Fresh clothing, shiny shoes, new faces, some excited and chatty, others apprehensive and shying away. No matter how many times you go through the motions of onboarding a cohort of new hires, you’ll always be meeting new kinds of people.
No matter who they are, however, your challenge remains the same—onboard and assimilate them into the organization as seamlessly and efficiently as possible.
The importance of this cannot be understated, especially at a time when organizations are seeing unusually high numbers of resignations. According to research by Glassdoor, a great employee onboarding process can improve employee retention by 82 percent.
What is Employee Onboarding?
Employee onboarding, sometimes referred to as employee orientation, is the process of incorporating a new hire into an organization and getting them familiar with its culture and policies, their role within the organization, and their colleagues.
A robust and positive onboarding process helps your new hires become effective members of the team from the get-go and it can deliver significant benefits in the long term. Onboarding processes vary between organizations but as a minimum, they should help your new hires:
- Understand their roles and responsibilities
- Understand where they fit within the organization
- Get comfortable in their new work environment
- Meet and get to know their colleagues
- Learn about important company protocols and policies
- Complete important administrative tasks
Why Positive Onboarding Matters
The U.S. Department of Labor says that the average person changes jobs 12 times throughout their career. And each job change marks a significant investment from employees in terms of time and energy: It can take several weeks, if not months, going through the motions before an employment contract is signed and their start date is scheduled.
It’s not all on the employee, though; employers have skin in the game too. According to research by Glassdoor, recruiting, interviewing, hiring, and onboarding a new employee costs the average U.S. company 52 days and around $4,000.
This significant investment on both sides illustrates why it’s important to deliver a positive onboarding experience.
For employees, a positive onboarding experience goes a long way to setting your new hire’s attitude and perception of what the organization will be like to work for. A positive onboarding experience will help them feel at ease and motivated to hit the ground running.
For employers, a positive onboarding experience helps to boost retention numbers which saves you money further down the line and prevents your talent from going off to work for the competition.
3 Ways to Ensure a Solid Onboarding Experience
An organization only has one chance to make a solid first impression with a new hire, and their first few days on the job will set the tone for them in the long term. Here are three things that an organization can do to get things off to a positive start:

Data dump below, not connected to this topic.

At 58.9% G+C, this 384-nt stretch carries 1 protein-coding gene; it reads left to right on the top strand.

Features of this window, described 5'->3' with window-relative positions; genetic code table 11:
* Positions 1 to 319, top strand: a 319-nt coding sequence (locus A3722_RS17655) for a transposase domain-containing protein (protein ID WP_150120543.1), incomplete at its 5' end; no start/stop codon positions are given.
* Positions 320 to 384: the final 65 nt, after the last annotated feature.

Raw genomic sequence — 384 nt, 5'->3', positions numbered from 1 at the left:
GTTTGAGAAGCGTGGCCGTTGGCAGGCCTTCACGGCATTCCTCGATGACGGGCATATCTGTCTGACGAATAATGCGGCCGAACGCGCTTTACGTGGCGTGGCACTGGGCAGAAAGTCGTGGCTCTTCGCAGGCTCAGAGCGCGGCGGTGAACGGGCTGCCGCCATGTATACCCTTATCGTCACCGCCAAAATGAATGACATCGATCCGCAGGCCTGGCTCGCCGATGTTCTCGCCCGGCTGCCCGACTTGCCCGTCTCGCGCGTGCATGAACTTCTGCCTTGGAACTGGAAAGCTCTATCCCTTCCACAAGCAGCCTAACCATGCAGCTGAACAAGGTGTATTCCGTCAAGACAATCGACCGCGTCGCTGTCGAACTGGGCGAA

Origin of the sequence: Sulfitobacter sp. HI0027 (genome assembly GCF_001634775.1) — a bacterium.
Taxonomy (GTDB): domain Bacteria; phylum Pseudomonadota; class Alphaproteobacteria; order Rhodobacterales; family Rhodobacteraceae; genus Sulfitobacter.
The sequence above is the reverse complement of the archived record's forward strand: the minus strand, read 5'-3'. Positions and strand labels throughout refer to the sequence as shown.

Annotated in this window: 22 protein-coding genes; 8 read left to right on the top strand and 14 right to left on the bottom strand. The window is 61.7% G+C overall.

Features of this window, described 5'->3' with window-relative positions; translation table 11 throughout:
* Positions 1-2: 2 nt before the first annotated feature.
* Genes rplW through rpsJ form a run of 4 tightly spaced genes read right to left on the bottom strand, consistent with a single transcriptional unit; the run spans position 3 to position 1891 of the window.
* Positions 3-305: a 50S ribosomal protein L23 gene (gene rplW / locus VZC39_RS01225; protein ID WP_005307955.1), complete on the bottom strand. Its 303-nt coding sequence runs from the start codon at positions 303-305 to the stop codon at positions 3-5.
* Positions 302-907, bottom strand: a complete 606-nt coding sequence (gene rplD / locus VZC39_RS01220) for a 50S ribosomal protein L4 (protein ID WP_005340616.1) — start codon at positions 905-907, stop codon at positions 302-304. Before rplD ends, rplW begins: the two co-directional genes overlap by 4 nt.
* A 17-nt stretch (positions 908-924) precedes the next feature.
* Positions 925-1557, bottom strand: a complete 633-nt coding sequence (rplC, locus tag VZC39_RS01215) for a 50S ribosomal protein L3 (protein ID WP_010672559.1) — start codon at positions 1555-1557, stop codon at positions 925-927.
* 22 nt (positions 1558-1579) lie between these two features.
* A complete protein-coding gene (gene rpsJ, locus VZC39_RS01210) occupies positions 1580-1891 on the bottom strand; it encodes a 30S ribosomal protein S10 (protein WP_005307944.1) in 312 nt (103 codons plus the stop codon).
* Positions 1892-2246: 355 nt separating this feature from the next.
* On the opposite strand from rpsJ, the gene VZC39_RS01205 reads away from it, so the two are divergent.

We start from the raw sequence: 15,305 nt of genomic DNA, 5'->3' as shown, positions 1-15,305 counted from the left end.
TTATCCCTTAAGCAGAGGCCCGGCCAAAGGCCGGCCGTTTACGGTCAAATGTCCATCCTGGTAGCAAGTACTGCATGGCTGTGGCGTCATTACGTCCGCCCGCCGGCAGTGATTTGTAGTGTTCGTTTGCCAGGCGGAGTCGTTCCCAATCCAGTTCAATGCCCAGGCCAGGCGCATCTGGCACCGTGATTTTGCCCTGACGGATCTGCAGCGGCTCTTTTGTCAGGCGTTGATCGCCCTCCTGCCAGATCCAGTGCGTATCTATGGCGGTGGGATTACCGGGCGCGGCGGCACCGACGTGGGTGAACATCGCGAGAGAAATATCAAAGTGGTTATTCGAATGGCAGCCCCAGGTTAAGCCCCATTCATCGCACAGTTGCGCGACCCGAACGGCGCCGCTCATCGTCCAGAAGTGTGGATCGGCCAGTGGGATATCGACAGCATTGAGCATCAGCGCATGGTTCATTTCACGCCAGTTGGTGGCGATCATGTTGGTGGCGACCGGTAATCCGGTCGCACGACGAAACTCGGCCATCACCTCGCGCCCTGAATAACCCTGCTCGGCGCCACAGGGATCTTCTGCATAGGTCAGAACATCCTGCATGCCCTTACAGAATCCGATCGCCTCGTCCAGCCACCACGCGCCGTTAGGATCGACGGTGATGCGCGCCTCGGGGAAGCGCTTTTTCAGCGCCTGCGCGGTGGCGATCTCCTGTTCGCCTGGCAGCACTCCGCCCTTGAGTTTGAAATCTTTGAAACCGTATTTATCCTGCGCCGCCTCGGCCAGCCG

1. Create a Welcome Strategy
Everyone has their part to play in making a new hire feel welcome, and the best way to ensure everyone does their bit is to create a welcome strategy. Ask your employees what it was like for them when they started and what other people could have done to make their experience better. Use the answers to these questions to brainstorm and come up with a strategy for welcoming new people into your organization.
Once you’ve got the plan down in writing, have everyone involved in implementing it by making it a part of your company’s policies. This hammers home the importance of it to your staff and lets everyone know that they’ve each got an important role to play in making new people feel welcome, even if it’s something as simple as sending an email to say hello.
2. Immerse Your New Hire in Company Culture
Immersing new hires into your culture as quickly as possible is the best way to cement the thought that they are a valuable part of the team, even as a newbie.
There are many ways this can be achieved, from assigning new hires exciting tasks and asking for their input in all areas that fall within the remit of their roles to involving them in all of the usual fun and social activities of the workplace: they should be a part of everything.
3. Introduce the Organizational Structure with an Org Chart
One of the biggest factors that create angst for a new hire is wondering how they’ll fit in and who they’ll be working with. On their first day, they’ll probably end up meeting a lot of new people and find it hard to remember who they are, what they do, and where they fit in with their new role.
A great way to eliminate this angst is to create an organizational chart to build a visual representation of everyone who works for the organization, who they are, what they do, and where they fit in. This helps new hires start to understand the company more quickly and acts as a convenient reference point that can be easily accessed to find out information such as contact details and working hours.
Build a Better Onboarding Process with Organimi
Organizational charts can be used as part of the onboarding process to provide your new hires with a visual representation of company information and concepts.
In addition to using your company’s org chart to show people where they fit in and who they report to, you can use Organimi to build flowcharts, process maps, project plans, and more; our tool gives you complete creative control and flexibility which can be used to streamline the onboarding process, improve employee retention, and secure your bottom line.